Philadelphia recently became the most violent large city per capita in America, leading the pack in terms of murders. Why? This is a direct result of the failed leadership of Democratic officials at both the local and state level – including, but not limited to, our “progressive” District Attorney Larry Krasner, who took over in 2018 and has seen a spike in homicides ever since, our Mayor Jim Kenney, and our state Attorney General Josh Shapiro. Our elected law enforcement officials are failing to keep our neighbors safe.
Here in our city, rhetoric from local progressive leaders vilifying police has petrified Democratic Party leaders into a level of inaction that puts every family at risk. The result? Democratic leaders who refuse to properly equip law enforcement officers, plummeting enrollment in the police academy, a sharp decrease in successful prosecutions, and skyrocketing rates of violent crime. The elected Democrats running our city (and state) fear uttering even a single word of support for our police and the critical role they play in protecting victims and keeping the peace, because the Cancel Culture mob will turn on them if they do.
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What’s most frightening is that violent criminals are no longer afraid of the consequences of their actions. This is thanks to the weak, lawless approach taken by Larry Krasner and his failed policies in the District Attorney’s office. While police continue to do their job and arrest violent criminals for their acts, justice for families impacted by gun violence often stops when the District Attorney’s office either fails to secure convictions — or refuses to even try. Multiple young people have been murdered by perpetrators who should have been behind bars, but were sprung loose due to an open-door bail policy from the D.A.’s office.
The blame rests on more than just our local leaders: It must be shared with the state’s top prosecutor, Josh Shapiro. Shapiro’s gun violence task force has gone noticeably quiet since 2018, while he hardly speaks out on the topic anymore in preparation for a run for governor of the Keystone State. So what is Shapiro doing? He has released over 900 press releases (one every 1.6 days) from his office as he continues his preparations and woke virtue-signaling. Has Shapiro fallen silent because he faces the same concerns of other Democratic politicians in Philadelphia: That he might do the right thing and support effective law enforcement, thereby risking damage to his electoral prospects?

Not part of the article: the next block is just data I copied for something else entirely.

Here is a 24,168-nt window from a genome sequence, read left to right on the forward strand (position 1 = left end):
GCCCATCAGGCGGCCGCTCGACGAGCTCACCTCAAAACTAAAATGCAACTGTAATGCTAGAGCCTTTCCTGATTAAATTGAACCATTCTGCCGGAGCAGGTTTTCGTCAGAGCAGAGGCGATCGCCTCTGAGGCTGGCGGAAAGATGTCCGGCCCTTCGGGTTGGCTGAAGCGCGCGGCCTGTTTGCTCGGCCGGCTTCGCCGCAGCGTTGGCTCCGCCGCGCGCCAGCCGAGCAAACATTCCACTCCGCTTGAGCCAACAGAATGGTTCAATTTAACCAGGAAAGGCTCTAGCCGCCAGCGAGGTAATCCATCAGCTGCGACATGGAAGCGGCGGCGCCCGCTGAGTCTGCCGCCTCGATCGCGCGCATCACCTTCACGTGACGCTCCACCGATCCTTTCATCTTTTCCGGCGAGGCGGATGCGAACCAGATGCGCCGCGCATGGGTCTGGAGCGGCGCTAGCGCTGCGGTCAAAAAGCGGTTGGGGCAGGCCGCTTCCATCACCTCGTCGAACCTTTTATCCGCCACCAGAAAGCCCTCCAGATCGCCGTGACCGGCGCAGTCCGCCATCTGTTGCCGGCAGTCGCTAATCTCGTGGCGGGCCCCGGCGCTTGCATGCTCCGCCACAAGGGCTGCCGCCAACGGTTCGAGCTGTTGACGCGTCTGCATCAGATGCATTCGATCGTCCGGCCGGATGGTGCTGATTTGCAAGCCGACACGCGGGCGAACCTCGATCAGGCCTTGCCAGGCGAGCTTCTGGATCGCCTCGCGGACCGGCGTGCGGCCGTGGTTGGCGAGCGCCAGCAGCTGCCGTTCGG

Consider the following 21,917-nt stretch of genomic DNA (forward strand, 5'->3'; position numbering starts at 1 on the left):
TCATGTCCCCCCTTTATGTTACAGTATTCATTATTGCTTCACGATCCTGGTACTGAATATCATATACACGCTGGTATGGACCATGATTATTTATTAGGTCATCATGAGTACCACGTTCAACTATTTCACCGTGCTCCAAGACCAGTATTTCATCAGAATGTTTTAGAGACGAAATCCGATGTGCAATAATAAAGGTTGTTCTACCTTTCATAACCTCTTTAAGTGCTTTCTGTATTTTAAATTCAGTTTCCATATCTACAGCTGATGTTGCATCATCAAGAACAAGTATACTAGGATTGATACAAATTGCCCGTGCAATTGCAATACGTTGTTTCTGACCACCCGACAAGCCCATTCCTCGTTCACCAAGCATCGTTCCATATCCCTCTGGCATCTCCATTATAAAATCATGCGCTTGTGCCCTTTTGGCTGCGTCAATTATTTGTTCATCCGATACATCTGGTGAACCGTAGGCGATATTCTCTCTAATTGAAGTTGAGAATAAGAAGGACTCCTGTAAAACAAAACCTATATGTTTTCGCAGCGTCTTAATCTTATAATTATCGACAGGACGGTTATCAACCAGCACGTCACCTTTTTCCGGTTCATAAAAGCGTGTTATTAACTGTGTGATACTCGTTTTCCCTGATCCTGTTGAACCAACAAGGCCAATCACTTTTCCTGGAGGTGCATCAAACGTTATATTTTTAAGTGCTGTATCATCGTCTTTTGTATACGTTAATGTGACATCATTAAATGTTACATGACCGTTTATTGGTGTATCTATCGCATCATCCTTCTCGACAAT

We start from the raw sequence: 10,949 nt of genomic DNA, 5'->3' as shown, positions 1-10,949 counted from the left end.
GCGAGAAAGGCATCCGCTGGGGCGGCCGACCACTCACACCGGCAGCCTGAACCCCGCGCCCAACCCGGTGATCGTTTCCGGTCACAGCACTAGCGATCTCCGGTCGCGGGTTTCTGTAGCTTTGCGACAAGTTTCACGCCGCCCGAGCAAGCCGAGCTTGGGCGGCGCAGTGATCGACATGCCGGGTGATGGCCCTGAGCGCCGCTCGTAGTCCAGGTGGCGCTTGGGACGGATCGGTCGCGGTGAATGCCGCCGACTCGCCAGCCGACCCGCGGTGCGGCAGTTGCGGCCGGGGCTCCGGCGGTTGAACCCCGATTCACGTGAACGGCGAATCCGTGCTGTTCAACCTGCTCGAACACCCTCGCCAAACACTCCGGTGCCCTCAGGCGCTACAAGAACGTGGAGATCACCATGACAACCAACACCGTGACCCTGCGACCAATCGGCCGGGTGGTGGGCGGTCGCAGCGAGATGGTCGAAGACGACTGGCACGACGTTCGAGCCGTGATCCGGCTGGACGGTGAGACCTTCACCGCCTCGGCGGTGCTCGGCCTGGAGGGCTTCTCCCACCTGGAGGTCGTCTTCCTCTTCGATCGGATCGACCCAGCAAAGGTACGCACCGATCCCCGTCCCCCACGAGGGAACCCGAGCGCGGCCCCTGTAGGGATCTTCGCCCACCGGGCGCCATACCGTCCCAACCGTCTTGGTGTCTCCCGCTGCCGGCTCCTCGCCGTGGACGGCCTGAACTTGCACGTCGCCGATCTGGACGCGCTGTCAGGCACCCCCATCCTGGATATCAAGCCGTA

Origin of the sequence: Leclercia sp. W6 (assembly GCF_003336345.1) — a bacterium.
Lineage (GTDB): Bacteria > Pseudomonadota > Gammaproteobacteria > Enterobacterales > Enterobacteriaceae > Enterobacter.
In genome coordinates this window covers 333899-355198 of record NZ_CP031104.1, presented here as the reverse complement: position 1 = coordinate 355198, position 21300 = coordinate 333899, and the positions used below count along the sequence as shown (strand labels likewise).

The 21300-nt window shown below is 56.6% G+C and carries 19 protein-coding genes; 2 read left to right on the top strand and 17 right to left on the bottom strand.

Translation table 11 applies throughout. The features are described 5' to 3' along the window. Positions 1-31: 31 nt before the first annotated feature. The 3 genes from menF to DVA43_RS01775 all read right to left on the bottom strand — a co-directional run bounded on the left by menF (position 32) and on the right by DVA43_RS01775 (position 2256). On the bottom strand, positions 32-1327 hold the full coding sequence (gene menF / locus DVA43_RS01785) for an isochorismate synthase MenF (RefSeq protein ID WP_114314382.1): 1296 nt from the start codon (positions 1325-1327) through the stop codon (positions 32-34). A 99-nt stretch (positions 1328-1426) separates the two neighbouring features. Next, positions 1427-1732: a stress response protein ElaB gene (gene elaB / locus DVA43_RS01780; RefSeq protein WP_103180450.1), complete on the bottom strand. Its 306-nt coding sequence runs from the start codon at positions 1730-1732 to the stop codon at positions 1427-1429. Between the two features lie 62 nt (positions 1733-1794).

Meanwhile, in our city, progressive leaders are debating declaring a “gun violence emergency,” while noticeably ignoring the obvious root of the problem: Criminals know that under the current leadership, they will not be punished according to the existing laws on the books.
Criminals know that under the current leadership, they will not be punished according to the existing laws on the books.
Too many times, politicians refer to things as “life and death issues” that are demonstrably not. The issue of spiraling violence, however, is truly life and death for more and more Philadelphia families — and it’s spilling out into neighborhoods citywide, as well as over the city line into places like Upper Darby in Delaware County. It is well past time for Kenney, Krasner, and Shapiro to do the right thing, and start putting their weight behind prosecuting the violent offenders who are terrorizing everyday Philadelphians. It is time for them to support law enforcement and stand up for victims of crime. Our city’s safety can no longer be held hostage to a radical political agenda or fear of what the woke mob will say on Twitter.
At the Philadelphia Republican Party we have no problem saying we support our law enforcement officers and the critical role they play in our communities. We work with community leaders who are dedicated to solving the challenges we face, without regard to politics. Innocent lives in Philadelphia demand it.
Martina White represents Northeast Philadelphia as a State Representative, and is the Chair of the Philadelphia Republican City Committee.
This article was republished with permission from the Delaware Valley Journal.